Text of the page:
Hamstring Strain

Description

A hamstring strain is an injury of the hamstrings muscle group. Hamstring strains are very common in sports that require sprinting or jumping. Hamstring strains can be indicative of many different conditions e.g. poor core stability.

There are two common presentations of hamstring injuries:

  1. The first is when the subject either stretches to far, lunging for the ball in football or at the end of a follow through for a kick as in football.
  2. The second is from sprinting where the force transmitted through the hamstring is greater than the muscle can handle.

There are many causes of hamstring injuries:

  • Weakness of the hamstring.
  • Muscle imbalance between the hamstrings and quadriceps.
  • Poor flexibility of the hamstrings.
  • Sudden increase in training volume.
  • Poor core stability.
  • Fatigue.
  • Post lower back injury.

Many of these causes can occur together e.g. if the core is weak or the glutes, psoas are weak, then the hamstrings and adductors can be recruited to stabilise the spine. The hamstring muscle group consists predominantly of fast twitch muscle fibres therefore are vulnerable to fatigue when required to work constantly as stabilisers. Then when faced with a sudden increase in training, sprinting give way to a strain.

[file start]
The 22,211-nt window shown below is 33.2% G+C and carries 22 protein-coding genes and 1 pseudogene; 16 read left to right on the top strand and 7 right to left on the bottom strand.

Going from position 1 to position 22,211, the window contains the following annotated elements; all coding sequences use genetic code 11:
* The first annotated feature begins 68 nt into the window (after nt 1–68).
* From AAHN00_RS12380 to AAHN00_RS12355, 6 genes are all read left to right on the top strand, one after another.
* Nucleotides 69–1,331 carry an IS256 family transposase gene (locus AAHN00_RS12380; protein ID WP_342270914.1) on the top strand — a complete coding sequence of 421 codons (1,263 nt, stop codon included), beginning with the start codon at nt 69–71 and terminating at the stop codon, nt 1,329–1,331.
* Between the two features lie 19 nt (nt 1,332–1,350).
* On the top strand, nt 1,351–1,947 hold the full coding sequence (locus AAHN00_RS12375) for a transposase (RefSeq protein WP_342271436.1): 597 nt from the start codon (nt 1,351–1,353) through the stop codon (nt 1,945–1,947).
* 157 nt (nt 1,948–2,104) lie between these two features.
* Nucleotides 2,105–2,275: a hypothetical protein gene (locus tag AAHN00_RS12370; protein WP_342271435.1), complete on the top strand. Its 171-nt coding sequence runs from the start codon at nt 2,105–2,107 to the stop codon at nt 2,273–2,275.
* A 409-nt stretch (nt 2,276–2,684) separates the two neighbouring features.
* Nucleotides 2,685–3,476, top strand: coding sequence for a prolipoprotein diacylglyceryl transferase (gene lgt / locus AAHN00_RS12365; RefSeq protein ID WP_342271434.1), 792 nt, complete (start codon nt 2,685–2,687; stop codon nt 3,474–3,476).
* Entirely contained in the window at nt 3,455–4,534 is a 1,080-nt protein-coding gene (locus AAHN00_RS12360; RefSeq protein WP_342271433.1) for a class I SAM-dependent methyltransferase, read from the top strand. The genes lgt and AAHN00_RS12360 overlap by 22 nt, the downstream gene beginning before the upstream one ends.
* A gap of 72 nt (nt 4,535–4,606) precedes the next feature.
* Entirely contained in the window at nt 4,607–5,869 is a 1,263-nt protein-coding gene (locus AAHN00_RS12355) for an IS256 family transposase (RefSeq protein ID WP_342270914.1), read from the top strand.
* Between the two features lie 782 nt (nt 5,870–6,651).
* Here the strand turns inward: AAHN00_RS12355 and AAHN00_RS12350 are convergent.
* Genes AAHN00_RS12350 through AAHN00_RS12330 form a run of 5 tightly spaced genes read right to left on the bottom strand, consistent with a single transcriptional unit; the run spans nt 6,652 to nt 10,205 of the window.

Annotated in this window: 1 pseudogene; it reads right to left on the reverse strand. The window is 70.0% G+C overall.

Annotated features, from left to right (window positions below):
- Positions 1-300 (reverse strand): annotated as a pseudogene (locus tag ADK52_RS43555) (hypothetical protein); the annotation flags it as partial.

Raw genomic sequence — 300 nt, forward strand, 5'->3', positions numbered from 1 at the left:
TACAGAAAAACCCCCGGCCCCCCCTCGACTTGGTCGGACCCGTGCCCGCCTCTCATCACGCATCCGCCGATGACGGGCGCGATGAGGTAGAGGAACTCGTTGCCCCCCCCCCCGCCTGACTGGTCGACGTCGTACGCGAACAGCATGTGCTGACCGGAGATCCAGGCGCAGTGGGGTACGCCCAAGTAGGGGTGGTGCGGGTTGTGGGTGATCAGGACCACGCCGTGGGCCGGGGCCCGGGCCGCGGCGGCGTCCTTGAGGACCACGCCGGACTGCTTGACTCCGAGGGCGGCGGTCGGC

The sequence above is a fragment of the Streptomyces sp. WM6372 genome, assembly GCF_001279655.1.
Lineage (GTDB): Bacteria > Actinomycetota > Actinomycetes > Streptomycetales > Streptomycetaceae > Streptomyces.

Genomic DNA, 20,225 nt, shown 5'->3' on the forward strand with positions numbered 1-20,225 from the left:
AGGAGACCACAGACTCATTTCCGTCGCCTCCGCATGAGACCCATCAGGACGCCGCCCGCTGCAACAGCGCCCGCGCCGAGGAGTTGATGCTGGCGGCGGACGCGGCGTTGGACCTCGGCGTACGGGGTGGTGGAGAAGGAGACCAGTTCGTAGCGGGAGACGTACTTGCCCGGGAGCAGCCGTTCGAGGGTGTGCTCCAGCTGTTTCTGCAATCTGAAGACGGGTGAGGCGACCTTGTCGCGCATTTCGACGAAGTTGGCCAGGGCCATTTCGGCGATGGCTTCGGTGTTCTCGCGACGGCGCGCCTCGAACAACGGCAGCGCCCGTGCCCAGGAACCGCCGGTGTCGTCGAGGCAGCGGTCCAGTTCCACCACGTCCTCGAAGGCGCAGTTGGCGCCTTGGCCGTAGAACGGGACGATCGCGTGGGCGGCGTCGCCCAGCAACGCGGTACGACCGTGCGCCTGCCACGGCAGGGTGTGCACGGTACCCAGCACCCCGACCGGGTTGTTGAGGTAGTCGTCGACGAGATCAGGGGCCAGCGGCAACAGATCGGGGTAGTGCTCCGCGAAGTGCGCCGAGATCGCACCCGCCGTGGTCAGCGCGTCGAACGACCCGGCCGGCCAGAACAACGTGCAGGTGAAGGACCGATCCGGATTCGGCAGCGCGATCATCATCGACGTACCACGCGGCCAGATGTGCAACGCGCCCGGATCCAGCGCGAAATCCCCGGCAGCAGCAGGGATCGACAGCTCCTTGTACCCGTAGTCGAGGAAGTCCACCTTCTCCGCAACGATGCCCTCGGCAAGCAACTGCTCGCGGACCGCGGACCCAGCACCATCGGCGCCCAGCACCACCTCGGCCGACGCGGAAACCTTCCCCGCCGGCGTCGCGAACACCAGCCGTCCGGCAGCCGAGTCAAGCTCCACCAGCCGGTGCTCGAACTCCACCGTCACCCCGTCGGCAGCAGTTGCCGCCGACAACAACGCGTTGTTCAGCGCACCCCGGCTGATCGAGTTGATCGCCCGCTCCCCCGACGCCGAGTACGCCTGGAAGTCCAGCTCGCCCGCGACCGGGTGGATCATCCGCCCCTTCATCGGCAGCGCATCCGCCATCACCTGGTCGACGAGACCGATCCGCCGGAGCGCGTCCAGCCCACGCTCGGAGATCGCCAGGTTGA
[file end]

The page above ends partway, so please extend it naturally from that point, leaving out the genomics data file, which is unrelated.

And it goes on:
Symptoms

Common symptoms include:

  • A sharp pain in the back of the thigh.
  • A twinge that appears to tighten the more you exercise or a tear which prevents you from running.
  • Decreased flexibility of the hamstring the next day.
  • Aggravation with resisted cotractions.
  • Care should be taken that the pain you are feeling in your hamstring is not actually being referred from other structures such as your lumbar spine.

Treatment

Treatment for hamstring strains now days have been moving away from the tradition forumulaic stretch and massage protocol many therapists have been using for years. Because of the possible multifaceted nature of the causes of hamstring strains, it is important to:

  • Assess and the core stability if needed.
  • Joint mobilisations for the surrounding structures.
  • Stretches for the hamstrings and surrounding structures.
  • Proprioceptive awareness of the body.
  • Education technique.